In our Torah reading this morning, Ki Teiztei, we read about seventy four of the 613 Mitzvoth in the Torah. One of the Mitzvot, which I find to be particularly intriguing, can be found in Deuteronomy 24:19. It says "When you are harvesting in your field and you overlook a sheaf, do not go back to get it. Leave it for the foreigner, the orphan and the widow, so that the Lord your God may bless you in all the work of your hands."
I have always been a bit perplexed by this commandment. I think that I understand the rationale behind it. It seems logical that whatever was left behind by the farmer, whether it was left behind intentionally or unintentionally, was more valuable to the foreigner, the orphan, and the widow. If the original owner had thought it was important or worthwhile, they would never have left it behind in the first place. But on the other hand, just because I accidentally overlook something, or leave it behind, doesn't mean that I want to give it up or get rid of it. It just means that I may have made a mistake or overlooked something that could have been important.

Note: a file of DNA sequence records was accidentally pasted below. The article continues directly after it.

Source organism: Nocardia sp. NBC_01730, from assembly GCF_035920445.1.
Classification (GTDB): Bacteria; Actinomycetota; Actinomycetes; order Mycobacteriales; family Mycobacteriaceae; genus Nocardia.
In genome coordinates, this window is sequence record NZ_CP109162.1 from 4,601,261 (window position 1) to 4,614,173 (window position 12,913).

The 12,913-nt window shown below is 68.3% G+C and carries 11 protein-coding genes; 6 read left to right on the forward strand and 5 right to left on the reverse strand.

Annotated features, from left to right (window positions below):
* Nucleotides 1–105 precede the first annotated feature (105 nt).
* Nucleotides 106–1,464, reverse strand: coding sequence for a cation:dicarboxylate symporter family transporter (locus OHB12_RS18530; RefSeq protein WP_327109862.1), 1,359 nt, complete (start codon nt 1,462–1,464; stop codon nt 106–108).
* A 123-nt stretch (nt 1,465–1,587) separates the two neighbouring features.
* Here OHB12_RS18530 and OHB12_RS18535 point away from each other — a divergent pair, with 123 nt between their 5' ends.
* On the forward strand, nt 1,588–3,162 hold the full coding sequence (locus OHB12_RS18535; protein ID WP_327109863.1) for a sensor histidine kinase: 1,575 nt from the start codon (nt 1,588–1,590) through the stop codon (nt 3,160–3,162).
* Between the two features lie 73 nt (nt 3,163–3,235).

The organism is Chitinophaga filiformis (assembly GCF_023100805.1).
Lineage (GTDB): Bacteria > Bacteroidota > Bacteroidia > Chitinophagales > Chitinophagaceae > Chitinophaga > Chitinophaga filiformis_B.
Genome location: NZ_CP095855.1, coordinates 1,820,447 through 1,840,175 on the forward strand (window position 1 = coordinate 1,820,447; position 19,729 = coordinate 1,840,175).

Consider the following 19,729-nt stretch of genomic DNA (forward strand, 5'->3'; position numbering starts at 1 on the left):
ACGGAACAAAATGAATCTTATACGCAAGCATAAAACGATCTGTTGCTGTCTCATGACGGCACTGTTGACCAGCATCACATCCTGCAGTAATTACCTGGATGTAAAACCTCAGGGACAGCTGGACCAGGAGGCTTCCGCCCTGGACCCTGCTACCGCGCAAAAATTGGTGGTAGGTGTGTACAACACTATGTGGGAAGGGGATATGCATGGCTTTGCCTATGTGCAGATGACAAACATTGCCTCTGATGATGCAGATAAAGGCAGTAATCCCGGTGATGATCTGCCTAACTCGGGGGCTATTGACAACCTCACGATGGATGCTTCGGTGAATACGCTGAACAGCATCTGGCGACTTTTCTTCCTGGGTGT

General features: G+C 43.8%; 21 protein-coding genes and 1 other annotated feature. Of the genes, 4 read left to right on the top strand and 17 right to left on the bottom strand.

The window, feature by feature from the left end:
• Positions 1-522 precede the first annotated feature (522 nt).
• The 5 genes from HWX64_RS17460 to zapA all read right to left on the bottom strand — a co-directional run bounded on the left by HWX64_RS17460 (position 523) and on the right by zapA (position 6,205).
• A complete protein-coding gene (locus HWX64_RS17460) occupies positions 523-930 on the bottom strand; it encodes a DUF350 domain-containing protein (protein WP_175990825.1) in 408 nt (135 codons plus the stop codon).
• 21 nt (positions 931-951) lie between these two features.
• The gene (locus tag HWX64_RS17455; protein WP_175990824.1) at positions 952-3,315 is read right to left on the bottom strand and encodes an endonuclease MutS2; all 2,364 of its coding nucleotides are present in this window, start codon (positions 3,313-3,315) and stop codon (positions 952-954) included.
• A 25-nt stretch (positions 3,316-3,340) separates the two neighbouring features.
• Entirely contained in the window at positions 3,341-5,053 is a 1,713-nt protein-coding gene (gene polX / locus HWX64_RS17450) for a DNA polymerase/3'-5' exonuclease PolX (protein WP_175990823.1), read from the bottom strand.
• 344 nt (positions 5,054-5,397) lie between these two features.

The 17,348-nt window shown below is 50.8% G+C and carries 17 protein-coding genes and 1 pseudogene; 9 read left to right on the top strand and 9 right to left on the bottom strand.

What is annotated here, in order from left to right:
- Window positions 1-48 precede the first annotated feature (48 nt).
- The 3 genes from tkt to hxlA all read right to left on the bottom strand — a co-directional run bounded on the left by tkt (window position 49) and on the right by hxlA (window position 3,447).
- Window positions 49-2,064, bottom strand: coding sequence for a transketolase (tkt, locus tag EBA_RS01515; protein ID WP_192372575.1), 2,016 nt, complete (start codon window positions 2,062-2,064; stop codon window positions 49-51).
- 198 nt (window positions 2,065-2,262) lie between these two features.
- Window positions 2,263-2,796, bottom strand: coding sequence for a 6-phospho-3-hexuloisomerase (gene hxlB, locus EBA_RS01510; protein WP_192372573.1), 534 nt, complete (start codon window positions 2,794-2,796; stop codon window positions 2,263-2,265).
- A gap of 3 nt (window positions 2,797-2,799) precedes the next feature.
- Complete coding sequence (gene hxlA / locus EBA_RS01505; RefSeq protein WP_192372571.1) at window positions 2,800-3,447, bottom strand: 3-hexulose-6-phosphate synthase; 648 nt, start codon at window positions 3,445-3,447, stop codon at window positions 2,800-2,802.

Especially around this time of year, as we prepare the High Holy Day season, I think it can be helpful to think about things in our life that we left behind, whether we did so intentionally or unintentionally. It could be an object that we simply no longer used or forgot about, or perhaps a relationship and people in our lives that we simply did not invest in over the past year. I want to encourage all to us to think about why these things got left behind, in hopes of ensuring that we don't leave behind the things in our lives that are important, and remember to carry them with us into the future.